To terrorists anyone tasked with protecting those they see as targets become themselves targets.
KABUL, AFGHANISTAN – Have you ever worked at an embassy? If you have you know that there is usually a fairly small contingent of staff that are sent from the home country (ambassador, counsellors, etc.) and a larger number of what are called ‘locally-engaged’ workers. Sometimes these are people who hold dual citizenship or who have been associated with a particular embassy for years and hence are highly trusted.
The plain fact is that no embassy could function economically without the latter. They do a lot of the administrative duties and can deploy their language and cultural skills to help the embassy achieve its goals. They really are essential.
At times, those who toil for a ‘foreign power’ are seen as traitors by some in their home communities. This is particularly true when the nation represented by the diplomats is unpopular or is involved in activities that piss off the locals. Think the US Embassy in Baghdad post 2003 and you’ll see what I mean.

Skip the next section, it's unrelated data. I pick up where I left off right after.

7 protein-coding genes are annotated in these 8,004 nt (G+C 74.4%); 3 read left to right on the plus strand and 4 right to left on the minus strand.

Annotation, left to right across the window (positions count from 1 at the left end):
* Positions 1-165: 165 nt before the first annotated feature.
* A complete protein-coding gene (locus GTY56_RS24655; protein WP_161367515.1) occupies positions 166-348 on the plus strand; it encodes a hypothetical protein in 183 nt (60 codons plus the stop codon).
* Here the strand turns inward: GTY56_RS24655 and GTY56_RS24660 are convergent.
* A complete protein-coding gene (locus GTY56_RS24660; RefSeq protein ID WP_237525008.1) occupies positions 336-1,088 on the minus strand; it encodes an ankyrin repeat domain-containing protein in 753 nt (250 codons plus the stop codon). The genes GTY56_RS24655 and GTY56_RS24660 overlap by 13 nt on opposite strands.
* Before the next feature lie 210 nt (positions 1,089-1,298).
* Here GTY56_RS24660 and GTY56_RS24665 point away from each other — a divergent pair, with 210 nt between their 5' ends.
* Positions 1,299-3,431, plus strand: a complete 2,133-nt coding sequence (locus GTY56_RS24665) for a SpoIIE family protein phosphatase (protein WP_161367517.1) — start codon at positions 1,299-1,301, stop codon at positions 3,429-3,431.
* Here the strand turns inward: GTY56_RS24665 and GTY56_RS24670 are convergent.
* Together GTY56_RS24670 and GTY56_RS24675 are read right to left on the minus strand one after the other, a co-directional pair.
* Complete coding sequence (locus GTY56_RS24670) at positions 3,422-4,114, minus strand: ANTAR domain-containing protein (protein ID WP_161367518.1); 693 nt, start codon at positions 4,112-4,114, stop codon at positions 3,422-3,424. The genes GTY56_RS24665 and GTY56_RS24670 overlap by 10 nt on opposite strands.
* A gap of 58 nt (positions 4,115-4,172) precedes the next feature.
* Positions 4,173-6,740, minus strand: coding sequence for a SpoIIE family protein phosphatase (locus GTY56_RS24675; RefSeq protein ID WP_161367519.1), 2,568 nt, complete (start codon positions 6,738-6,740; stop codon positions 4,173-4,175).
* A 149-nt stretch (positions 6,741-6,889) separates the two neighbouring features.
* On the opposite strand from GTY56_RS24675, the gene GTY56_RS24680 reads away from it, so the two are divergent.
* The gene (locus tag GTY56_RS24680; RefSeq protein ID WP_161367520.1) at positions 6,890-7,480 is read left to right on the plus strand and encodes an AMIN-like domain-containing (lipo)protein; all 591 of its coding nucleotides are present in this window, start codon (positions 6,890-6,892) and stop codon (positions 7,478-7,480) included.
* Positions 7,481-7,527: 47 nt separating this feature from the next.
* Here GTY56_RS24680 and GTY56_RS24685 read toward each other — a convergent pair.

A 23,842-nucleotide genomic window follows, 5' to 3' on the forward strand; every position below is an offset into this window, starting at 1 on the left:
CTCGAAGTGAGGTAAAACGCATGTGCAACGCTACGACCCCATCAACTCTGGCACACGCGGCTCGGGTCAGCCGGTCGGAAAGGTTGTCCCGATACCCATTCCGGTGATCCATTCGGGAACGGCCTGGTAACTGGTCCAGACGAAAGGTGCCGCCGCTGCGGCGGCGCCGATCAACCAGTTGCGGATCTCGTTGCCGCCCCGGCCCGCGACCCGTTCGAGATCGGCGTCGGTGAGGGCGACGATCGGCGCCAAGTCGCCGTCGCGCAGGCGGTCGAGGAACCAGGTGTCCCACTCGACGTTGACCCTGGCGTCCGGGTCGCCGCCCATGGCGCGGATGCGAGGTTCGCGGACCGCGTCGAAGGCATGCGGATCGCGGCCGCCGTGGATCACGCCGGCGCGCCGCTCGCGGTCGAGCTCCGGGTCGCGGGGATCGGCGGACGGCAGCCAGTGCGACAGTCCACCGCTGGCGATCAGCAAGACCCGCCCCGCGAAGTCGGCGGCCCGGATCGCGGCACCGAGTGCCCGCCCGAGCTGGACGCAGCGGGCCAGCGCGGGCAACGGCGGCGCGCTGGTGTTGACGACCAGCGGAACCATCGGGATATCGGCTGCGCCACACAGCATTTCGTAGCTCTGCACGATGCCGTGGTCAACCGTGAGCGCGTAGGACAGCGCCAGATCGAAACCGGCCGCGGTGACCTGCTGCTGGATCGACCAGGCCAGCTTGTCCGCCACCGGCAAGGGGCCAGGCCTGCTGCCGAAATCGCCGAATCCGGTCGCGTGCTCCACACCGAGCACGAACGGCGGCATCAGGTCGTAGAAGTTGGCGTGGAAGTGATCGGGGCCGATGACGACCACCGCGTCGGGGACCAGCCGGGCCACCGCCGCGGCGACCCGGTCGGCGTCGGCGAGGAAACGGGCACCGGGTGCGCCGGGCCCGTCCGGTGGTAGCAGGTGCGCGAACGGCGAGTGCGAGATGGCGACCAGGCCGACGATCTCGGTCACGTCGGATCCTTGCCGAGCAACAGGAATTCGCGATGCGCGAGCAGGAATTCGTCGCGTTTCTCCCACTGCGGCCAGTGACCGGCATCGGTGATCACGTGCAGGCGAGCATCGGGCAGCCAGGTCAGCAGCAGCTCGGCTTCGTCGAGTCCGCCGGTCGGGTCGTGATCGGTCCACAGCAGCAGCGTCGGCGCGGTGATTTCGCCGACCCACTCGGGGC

It should come as no surprise, then, that on occasions locally engaged staff are targeted by terrorists. On this day in 2016, 16 Afghan, Nepalese and Indian security guards were killed in a terrorist attack in Kabul on their way to work at the Canadian Embassy to Afghanistan. Both the Taliban and the local Islamic State affiliate claimed the suicide bomber who detonated his load outside their minibus.
On this day in 2016, both the Taliban and ISIS claimed a suicide bomber who killed 16 locally-engaged security guards at the Canadian embassy in Kabul.
Prime Minister Justin Trudeau called the bombing “appalling and cowardly.”
These kinds of jobs are often much higher paying than others in the immediate surroundings. Why should these hard-working people have to die for putting food on the table?